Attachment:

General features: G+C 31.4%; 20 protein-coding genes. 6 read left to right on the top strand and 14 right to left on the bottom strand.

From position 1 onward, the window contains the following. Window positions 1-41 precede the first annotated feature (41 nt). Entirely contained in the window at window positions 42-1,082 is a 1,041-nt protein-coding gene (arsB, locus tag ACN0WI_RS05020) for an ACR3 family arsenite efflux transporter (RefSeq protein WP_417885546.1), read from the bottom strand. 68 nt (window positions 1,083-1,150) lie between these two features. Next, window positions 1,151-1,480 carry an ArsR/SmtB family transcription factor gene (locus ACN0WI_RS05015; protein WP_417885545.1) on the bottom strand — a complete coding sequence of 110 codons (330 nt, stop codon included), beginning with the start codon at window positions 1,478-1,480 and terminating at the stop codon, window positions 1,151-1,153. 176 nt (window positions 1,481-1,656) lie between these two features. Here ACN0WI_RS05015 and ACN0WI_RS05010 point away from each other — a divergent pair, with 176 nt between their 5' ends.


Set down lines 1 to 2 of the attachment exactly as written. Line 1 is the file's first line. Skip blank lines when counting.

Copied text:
General features: G+C 31.4%; 20 protein-coding genes. 6 read left to right on the top strand and 14 right to left on the bottom strand.

From position 1 onward, the window contains the following. Window positions 1-41 precede the first annotated feature (41 nt). Entirely contained in the window at window positions 42-1,082 is a 1,041-nt protein-coding gene (arsB, locus tag ACN0WI_RS05020) for an ACR3 family arsenite efflux transporter (RefSeq protein WP_417885546.1), read from the bottom strand. 68 nt (window positions 1,083-1,150) lie between these two features. Next, window positions 1,151-1,480 carry an ArsR/SmtB family transcription factor gene (locus ACN0WI_RS05015; protein WP_417885545.1) on the bottom strand — a complete coding sequence of 110 codons (330 nt, stop codon included), beginning with the start codon at window positions 1,478-1,480 and terminating at the stop codon, window positions 1,151-1,153. 176 nt (window positions 1,481-1,656) lie between these two features. Here ACN0WI_RS05015 and ACN0WI_RS05010 point away from each other — a divergent pair, with 176 nt between their 5' ends.